Some even use the root in its dry, powdered form to make dry poultices that can help to soothe and heal burns, cuts and skin complaints such as dermatitis. There is even one report of dried, powdered root being used to ‘draw out’ the venom from a scorpion sting—this may have some validity, as fresh cannabis juice was apparently used for this purpose in ancient China.
Various dispensaries now reportedly stock preparations made from hemp and cannabis root; one of the most well-known suppliers of these products is a company known as Hemp-EaZe, which specialises in topical hemp root preparations. Their range includes body lotions, salves, lip balms, massage oil, and even a spray for household pets. They state that their products, which are blended with other medicinal oils such as comfrey, lavender, sage and burdock, are effective in treating a range of conditions including psoriasis, eczema, arthritis, joint pain and fibromyalgia.
Cannabinoids in the roots
There is evidence to suggest that cannabis roots contain some trace quantity of cannabinoids (particularly CBD), and that the concentration depends on the strain, as well as being affected to some extent by environmental factors. Apparently on this basis, there are now various outlets in the USA selling powdered, ‘activated’ cannabis root ostensibly for its high CBD concentrations. However, it appears that concentration of CBD in cannabis root is very low, and it is doubtful that it would have any medical efficacy at such levels.
A Canadian study published in 2012 analysed Finola hemp and found that the flowers contained CBDA (the acidic precursor to CBD) at an approximately 2.4% concentration, while the leaves, stems and roots contained 0.5%, 0.04% and 0.004% respectively. The various parts also contained the precursor to CBDA, a substance known as hexanoyl-CoA, in concentrations of 15.5%, 4.0%, 2.2% and 1.5% respectively. Studies into high-THC varieties are apparently not available, but it is likely that the roots would also exhibit much lower concentrations than the flowers and leaves.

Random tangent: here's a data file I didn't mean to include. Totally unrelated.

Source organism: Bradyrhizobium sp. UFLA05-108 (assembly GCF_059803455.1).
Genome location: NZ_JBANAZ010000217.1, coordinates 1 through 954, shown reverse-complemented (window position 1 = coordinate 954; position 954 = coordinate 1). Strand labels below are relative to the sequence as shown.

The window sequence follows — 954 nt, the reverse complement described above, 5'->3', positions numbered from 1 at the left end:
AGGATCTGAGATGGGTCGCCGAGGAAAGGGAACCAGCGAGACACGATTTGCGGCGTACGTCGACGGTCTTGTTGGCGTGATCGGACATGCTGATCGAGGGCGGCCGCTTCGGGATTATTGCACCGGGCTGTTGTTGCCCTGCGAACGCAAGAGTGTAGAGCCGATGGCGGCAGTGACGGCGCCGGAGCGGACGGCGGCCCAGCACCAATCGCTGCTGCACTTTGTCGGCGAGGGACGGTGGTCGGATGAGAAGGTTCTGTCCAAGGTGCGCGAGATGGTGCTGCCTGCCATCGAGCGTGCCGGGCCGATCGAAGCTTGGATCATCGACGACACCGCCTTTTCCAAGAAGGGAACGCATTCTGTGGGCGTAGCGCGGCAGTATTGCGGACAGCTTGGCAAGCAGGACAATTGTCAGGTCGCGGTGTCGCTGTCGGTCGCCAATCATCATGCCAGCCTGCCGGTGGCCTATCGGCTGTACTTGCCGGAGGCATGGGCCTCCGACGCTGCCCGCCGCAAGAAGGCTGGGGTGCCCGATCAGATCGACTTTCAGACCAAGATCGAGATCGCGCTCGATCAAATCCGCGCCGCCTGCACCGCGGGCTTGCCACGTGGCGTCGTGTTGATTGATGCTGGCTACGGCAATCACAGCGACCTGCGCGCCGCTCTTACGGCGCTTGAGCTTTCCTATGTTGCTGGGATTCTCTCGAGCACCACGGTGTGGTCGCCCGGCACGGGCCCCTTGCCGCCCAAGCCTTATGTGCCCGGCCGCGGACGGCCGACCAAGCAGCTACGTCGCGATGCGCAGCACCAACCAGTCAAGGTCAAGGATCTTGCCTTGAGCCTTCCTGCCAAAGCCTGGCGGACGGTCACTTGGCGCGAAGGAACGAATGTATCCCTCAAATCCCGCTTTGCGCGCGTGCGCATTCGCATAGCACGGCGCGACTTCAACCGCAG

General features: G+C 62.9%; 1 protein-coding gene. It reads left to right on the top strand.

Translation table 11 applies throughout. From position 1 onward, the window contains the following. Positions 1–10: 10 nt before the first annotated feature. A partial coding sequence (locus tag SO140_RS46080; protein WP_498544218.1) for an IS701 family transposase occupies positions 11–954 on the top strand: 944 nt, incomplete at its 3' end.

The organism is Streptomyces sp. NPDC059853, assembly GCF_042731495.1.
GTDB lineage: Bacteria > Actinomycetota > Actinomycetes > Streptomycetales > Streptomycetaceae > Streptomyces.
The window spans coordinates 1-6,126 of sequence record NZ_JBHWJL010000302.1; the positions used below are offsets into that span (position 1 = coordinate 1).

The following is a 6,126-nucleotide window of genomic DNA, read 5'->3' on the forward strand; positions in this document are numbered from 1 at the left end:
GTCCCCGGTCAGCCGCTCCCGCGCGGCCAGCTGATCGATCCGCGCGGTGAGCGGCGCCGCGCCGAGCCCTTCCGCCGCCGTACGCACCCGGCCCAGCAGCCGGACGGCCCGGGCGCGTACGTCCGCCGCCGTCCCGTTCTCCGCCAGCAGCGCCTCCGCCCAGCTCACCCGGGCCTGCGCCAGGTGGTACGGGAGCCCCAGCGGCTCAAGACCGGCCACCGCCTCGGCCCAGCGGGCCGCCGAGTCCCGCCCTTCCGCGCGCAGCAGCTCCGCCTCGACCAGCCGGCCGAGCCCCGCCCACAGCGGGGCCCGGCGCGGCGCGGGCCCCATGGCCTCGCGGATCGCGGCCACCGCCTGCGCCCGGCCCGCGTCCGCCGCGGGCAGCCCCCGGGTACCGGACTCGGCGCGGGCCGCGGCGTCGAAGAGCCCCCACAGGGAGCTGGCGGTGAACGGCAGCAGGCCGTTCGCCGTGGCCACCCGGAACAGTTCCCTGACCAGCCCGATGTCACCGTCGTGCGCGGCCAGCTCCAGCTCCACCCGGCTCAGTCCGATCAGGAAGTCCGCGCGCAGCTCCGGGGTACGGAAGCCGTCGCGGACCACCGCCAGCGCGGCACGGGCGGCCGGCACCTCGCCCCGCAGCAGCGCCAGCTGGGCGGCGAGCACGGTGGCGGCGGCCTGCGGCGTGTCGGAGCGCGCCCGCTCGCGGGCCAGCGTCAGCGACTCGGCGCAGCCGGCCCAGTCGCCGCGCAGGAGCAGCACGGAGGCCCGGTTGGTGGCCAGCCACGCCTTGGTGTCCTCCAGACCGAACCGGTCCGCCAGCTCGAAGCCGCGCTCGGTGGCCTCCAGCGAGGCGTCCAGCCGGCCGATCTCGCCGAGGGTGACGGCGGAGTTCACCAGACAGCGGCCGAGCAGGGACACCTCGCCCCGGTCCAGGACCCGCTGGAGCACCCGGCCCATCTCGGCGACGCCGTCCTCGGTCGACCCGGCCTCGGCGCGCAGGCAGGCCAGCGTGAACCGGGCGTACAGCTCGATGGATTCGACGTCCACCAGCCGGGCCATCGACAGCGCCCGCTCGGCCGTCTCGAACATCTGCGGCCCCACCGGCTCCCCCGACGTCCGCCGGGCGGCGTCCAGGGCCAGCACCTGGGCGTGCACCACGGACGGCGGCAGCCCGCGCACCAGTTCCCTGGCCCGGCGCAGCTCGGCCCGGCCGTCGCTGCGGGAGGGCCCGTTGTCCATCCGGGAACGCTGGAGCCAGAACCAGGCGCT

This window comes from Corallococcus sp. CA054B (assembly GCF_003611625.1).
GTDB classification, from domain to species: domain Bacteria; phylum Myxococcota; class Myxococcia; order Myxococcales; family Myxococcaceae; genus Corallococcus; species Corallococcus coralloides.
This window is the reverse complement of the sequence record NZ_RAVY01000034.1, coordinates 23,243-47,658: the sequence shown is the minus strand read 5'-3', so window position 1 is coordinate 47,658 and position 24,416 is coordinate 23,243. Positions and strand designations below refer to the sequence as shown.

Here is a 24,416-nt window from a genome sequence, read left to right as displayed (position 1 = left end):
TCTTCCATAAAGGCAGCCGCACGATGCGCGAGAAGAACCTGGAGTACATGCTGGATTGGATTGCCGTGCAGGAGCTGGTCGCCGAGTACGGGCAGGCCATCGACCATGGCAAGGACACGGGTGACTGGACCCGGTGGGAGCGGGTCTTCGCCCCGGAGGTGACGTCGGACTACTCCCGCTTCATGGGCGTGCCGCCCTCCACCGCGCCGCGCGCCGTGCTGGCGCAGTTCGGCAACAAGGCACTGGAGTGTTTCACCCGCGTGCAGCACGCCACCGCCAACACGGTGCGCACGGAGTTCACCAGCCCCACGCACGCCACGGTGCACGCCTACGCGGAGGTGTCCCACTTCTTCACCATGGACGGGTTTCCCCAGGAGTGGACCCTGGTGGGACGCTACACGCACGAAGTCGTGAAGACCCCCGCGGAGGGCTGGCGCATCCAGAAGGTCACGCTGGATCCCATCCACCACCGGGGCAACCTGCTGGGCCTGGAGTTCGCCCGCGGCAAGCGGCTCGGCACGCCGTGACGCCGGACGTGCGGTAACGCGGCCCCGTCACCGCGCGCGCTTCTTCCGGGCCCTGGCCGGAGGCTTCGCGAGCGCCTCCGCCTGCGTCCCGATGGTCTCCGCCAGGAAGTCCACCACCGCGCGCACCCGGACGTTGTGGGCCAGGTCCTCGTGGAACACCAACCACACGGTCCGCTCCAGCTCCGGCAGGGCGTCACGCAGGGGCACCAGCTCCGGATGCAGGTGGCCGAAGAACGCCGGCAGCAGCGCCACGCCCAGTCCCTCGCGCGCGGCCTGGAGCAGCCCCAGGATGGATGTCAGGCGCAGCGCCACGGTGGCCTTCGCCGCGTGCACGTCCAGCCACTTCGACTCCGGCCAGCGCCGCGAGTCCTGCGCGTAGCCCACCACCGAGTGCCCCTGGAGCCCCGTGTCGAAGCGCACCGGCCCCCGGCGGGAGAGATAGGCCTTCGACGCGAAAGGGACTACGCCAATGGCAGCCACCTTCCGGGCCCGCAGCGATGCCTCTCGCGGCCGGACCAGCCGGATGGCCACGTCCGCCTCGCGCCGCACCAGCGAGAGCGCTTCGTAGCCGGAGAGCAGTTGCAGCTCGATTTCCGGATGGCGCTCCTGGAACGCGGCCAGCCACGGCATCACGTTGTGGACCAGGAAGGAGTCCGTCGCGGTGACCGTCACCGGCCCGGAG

Other substances of medical interest in cannabis roots
Although the roots are primarily composed of sugars and lipids, low levels of terpenes, alkaloids and various other compounds have been isolated. In 1971, it was determined that ethanol extract of hemp roots contained the terpenes friedelin, pentacyclic triterpene ketones, and epifriedelanol. Friedelin is thought to have hepatoprotective (liver-protecting) and antioxidant effects, epifriedelanol has been demonstrated to have antitumour effects, and several pentacyclic triterpene ketones are thought to cause apoptosis in cancer cells, as well as reducing inflammation, pain and bacterial infection and possessing diuretic and immunomodulatory properties.
As well as terpenoids, several alkaloids that may be of medicinal value have been identified in cannabis roots. The alkaloids piperidine and pyrrolidine have both been found in the roots, as well as in the stems, seeds, pollen and leaves; these alkaloids can be highly toxic in high doses, but in smaller doses have been found to have various medical benefits. Piperidine is used as a chemical ‘building block’ for various pharmaceuticals, particularly those involved in psychiatric medicine such as paroxetine and haloperidol; pyrrolidine is also used as a building block for a class of stimulant drugs known as racetams.